You talk about some of this in your book, but despite the careful tour planning, how often did you encounter white cops or others who were scaring artists and their entourages on the road?

In those days, if you would see a busload of Black people coming into your town, the policemen would think, if you were a stranger, “What are you coming into town for?” “Oh, you’re coming and doing a show, OK.” You can be sure they’re going to follow you everywhere you go. So, yeah, always. We had times when we were shot at. The bus was shot at. We didn’t have that kind of problem with Dick Clark’s tour because, of course, there were white artists on it as well. If it was just a busload of Black people, then you can bet they would be weird. One policeman, I can’t think of his name, told us, “I’ll help you out of town, but just keep on going through, don’t stop.”

Did you ever feel like your life was in danger?

Well, the time the bus was shot at, yeah. We were all scrambling to get on the bus. That was the Motown Revue tour, too.

Duke Fakir of the Four Tops told me everybody on the bus was carrying a firearm for exactly this reason. Was that your experience, too?

No, we were girls. We didn’t do all that kind of stuff. Maybe the guys did. And they were older. I didn’t know anything about it.


The Supremes were so huge during this period — did that help transcend some of the segregation? I don’t mean to ask a naïve question, because obviously segregation affected everybody.

Oh, sure! One time, on one of those tours, we were coming at a motel and someone on the bus said, “Hey, it’s a swimming pool here!” Everyone ran up to their room, changed their clothes, came back down and jumped in the pool — and the white people who were there jumped out. Somebody had a transistor and the music came on and they started playing our music. One of the white people saw that and said, “Oh my God, is that who that is?” When they found out it was us, they all jumped back in the pool and we partied the rest of the day together.

That’s a great story.

That’s just one thing I remember because it was so funny, you know? But it’s the same way now. I can go into a shop to buy something and may not be waited on right away. But if someone finds out I’m Mary Wilson, they’ll bring me everything in the shop and try to sell me.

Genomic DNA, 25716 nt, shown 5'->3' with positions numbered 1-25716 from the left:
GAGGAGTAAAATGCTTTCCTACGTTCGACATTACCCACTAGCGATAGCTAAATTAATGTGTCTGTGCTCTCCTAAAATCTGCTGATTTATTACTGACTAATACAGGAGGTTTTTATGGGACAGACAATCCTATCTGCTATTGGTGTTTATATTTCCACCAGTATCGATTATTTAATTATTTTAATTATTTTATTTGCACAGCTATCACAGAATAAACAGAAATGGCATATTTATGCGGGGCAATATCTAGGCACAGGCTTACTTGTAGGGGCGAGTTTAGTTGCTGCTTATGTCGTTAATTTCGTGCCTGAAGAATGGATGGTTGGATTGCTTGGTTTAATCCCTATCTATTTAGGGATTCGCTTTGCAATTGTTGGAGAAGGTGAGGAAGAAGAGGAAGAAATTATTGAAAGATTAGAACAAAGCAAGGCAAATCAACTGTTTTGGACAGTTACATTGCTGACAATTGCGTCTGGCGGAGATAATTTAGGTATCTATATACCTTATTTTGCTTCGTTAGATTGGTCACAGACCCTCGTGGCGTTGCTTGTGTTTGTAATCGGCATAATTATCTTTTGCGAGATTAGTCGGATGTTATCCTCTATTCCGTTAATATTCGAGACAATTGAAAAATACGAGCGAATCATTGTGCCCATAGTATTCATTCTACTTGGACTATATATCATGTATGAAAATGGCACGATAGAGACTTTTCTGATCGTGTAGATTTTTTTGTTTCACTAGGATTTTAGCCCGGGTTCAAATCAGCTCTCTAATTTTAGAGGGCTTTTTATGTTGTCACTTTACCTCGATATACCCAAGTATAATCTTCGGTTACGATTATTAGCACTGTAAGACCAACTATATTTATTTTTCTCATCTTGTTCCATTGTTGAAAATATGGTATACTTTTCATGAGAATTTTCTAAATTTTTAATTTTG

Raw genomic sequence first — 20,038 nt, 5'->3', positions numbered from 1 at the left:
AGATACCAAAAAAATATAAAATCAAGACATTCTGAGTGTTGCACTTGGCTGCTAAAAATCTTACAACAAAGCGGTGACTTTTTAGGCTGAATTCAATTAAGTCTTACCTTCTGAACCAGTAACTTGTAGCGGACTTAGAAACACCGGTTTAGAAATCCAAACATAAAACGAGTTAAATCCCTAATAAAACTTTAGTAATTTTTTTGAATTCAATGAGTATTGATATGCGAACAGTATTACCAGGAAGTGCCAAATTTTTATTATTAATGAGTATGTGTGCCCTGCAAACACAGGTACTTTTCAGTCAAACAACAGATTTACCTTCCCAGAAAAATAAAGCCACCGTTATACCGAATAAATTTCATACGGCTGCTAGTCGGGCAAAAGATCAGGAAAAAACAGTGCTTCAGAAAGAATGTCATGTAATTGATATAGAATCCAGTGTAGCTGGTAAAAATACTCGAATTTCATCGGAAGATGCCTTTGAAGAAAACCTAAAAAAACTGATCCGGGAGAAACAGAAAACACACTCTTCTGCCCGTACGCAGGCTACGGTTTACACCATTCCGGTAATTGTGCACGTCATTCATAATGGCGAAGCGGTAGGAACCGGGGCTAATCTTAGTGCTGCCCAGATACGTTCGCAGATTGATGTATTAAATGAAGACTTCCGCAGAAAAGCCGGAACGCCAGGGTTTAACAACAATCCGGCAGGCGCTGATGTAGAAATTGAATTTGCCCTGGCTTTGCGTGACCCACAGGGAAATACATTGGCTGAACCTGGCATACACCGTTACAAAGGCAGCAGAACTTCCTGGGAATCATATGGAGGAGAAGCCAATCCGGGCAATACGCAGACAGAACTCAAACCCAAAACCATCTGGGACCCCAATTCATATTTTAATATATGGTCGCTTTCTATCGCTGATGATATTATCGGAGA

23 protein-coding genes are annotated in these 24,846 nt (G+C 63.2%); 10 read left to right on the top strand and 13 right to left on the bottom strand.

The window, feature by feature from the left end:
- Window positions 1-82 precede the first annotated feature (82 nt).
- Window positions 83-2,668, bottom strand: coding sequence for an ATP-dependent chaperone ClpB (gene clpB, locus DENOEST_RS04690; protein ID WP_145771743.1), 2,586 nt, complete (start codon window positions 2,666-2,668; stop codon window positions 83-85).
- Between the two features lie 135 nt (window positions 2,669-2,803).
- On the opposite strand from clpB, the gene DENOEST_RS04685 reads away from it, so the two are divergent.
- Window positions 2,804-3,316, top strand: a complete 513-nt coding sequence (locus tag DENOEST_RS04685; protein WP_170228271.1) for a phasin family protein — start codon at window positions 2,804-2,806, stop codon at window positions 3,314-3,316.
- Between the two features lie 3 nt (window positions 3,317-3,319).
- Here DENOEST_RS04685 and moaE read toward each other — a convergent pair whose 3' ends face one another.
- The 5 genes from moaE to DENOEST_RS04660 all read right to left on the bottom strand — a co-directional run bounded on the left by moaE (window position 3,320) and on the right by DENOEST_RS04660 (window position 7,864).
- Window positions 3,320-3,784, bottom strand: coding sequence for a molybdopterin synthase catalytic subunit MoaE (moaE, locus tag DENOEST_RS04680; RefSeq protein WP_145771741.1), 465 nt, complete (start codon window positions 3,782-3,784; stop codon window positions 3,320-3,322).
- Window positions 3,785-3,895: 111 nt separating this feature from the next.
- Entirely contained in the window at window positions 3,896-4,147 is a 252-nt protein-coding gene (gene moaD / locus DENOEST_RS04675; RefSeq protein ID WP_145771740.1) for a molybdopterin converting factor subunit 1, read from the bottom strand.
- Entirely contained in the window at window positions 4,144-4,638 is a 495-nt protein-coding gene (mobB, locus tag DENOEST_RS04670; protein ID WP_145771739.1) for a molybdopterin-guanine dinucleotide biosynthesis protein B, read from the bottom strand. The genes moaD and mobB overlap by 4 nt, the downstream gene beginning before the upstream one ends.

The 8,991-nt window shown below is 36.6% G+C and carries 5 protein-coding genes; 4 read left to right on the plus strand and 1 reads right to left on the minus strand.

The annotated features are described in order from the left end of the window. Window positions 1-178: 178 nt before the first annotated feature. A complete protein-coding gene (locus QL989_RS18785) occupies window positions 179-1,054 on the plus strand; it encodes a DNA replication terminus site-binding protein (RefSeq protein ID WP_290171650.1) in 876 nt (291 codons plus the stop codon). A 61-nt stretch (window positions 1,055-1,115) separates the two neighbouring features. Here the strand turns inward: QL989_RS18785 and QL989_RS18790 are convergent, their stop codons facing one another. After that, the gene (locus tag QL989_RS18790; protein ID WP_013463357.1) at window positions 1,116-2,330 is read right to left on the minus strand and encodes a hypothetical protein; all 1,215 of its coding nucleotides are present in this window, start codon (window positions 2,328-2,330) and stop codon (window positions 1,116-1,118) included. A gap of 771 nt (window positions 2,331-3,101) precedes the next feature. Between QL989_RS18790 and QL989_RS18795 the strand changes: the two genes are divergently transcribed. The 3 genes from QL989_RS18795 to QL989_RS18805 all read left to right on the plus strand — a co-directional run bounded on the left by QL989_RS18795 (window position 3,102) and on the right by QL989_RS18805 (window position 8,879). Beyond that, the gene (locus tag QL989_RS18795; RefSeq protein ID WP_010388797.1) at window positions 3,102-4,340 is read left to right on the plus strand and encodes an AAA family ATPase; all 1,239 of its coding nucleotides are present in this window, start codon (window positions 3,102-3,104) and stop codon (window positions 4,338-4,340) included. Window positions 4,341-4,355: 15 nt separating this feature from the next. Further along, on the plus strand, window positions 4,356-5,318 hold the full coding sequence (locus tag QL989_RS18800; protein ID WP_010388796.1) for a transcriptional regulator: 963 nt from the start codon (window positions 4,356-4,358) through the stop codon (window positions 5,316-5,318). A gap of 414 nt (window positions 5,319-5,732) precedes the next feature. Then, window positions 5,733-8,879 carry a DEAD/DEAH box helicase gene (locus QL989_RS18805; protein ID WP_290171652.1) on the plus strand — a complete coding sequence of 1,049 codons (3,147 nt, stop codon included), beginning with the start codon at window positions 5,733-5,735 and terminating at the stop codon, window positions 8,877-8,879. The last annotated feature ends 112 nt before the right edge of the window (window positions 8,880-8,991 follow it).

When did you stop noticing this blatant segregation while you were on tour? Did it fade away after the Civil Rights Movement?

You never stopped noticing it. I’m a pretty bubbly person. In a mall, if I tell a Black person, “Hey, how you doing?” they’ll say, “Hey, how you doing?” But a white maybe won’t even look at you dead in the eye.

I acknowledge segregation continues to this day, but it does seem like certain things, like having to eat at segregated restaurants and sleep at segregated hotels, eventually ended, right?

When the Civil Rights deal passed, and Blacks could vote and women could vote, then it changed. When the laws changed, it changed. You could go where you wanted to go.

I wonder what you make of the Black Lives Matter activity of the last few weeks — and years. Is it something you’ve been following? Do you find it inspiring? Familiar?

The first time, in the ’60s, when we were marching with Martin Luther King, it was really wonderful. His whole premise was peace. Today, what I’m seeing is that people are marching and they’re protesting and the people who are doing that are peaceful. There are always people who are in there to disrupt certain things. That part of it is not happy. Even back then, people were marching and police were siccing wild dogs on them. I just hope we can get this done — move onto the next phase of evolution of human living on this earth, and we can do it without much violence. I’m 76. I don’t want to see violence at all, period. But sometimes there is violence.

I do want things to change so that people will not feel like I had to feel when I was growing up — that I was not good enough, that I was not human. This is in our lifetime. This is in your lifetime. It’s time to get beyond it.